You may or may not be aware of the debate raging about palm oil. If you are pretty savvy about food ingredients and how they are sourced (ethically or no) than you probably already know a great deal about palm oil. If you are new to this journey, you might be asking yourself what is palm oil exactly? It is a big deal? The answer is a resounding yes. Chances are you are already using palm oil in your home and you need to know more about it.
Palm oil is an edible vegetable oil taken from the pulp of the fruits that grow on oil palms. Oil palms only grow in the tropics and 85% of the world’s palm oil is produced in Indonesia and Malaysia on both large-scale plantations and small-scale family farms. It is in about 50% of packaged foods. That is a huge percentage. If you still buy the occasional package of cookies, noodles, ice cream, soap, or cosmetics than you are supporting the palm oil industry and which side you support has some pretty big ramifications.
Why Do We Use Palm Oil?
Okay so you might be wanting to say “Stop right there. If palm oil is controversial than we do we use it at all?” That is a great question. Palm is favored for a variety of reasons. It is has wonderful cooking properties and it maintains its properties, and does not degrade, even under high temperatures. It is smooth and creamy with no discernable smell making it perfect for all types of cooking and baking. It has natural preservative properties which give it a long shelf life and it extends the shelf life of food products. It is high yield crop, making it efficient to grow and harvest. It uses less than half of the land required by other crops to produce the same amount of oil. This makes it the least expensive vegetable oil in the world. Heck, it is even used as fuel for cars and power plants. It is pretty amazing how versatile this oil is.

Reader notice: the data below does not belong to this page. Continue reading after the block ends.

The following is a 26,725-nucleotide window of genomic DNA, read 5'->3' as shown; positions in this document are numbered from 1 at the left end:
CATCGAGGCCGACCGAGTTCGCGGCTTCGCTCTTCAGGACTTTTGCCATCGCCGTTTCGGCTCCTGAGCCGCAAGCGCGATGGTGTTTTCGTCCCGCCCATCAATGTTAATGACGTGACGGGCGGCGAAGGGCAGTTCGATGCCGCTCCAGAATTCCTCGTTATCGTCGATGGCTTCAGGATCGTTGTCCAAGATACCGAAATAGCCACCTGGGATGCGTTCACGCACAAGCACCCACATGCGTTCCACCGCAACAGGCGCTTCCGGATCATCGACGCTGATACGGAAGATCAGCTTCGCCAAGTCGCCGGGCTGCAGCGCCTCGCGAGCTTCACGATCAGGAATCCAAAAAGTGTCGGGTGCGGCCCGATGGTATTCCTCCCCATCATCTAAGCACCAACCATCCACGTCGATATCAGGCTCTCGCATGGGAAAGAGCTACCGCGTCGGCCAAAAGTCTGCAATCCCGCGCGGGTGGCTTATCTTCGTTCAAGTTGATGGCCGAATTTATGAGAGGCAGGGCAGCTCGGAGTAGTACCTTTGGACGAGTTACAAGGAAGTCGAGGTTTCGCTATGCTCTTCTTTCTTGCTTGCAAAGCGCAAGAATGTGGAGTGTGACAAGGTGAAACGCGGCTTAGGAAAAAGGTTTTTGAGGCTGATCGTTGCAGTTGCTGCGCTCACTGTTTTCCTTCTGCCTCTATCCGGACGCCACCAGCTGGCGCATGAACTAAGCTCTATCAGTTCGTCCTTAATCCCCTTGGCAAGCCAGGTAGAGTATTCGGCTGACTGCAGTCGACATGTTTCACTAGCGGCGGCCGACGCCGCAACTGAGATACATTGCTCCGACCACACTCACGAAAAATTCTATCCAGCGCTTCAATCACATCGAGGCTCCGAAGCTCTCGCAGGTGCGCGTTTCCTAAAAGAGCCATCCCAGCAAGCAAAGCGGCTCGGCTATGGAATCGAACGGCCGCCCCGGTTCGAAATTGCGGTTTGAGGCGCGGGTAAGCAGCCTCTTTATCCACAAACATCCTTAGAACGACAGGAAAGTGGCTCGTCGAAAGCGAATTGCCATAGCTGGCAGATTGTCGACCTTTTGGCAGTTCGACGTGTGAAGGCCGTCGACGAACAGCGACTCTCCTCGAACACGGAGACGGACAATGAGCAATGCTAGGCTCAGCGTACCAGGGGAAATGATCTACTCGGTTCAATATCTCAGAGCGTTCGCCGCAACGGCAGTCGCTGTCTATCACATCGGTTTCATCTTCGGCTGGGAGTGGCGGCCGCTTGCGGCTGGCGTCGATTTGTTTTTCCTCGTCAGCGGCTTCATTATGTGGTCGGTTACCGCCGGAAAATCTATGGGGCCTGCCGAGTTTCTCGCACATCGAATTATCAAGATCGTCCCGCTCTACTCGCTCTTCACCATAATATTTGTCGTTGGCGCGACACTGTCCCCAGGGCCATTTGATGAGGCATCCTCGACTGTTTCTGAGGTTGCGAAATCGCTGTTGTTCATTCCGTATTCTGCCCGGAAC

The Bad News About Palm Oil
The bad news is pretty bad. In some regions of the worlds the palm oil industry has lead to some serious deforestation. Primary forest (forest that was previously untouched) or which housed protected species and biodiversity, was cleared in order to be converted into palm oil plantations. Also in some cases palm oil plantations were erected without consideration or permission from the communities in the area and thus they were responsible for forcibly displacing people from their land. There have also been issues with worker’s rights, fair wages, and safe working conditions. The biggest issue for may though (other than deforestation) is the fact that the conversion of the forests also threatens animals such as orangutans, Sumatran tigers, elephants, and rhino.
Why Can’t We Just Stop Using Palm Oil?
The orangutans! The tigers! The virgin forests! We must stop using palm oil right?!
Well, the answer is not as simple as you think. Replacing palm oil with other types of vegetable oil (such as sunflower, soybean or rapeseed oil) would mean that much larger amounts of land would need to be used, since palm trees produce 4-10 times more oil than other crops within the same space. This means MORE forests would need to be converted for agricultural purposes and more environmental damage would occur. In addition to the fact that replacing palm oil with other types of oil will not be more beneficial for the environment (just the opposite actually) replacing palm oil is not always feasible due to palm oil’s unique properties as a food ingredient. Other oils might go rancid, they are more expensive, and they will not give the products the same texture and taste. This makes switching very unlikely from a business standpoint.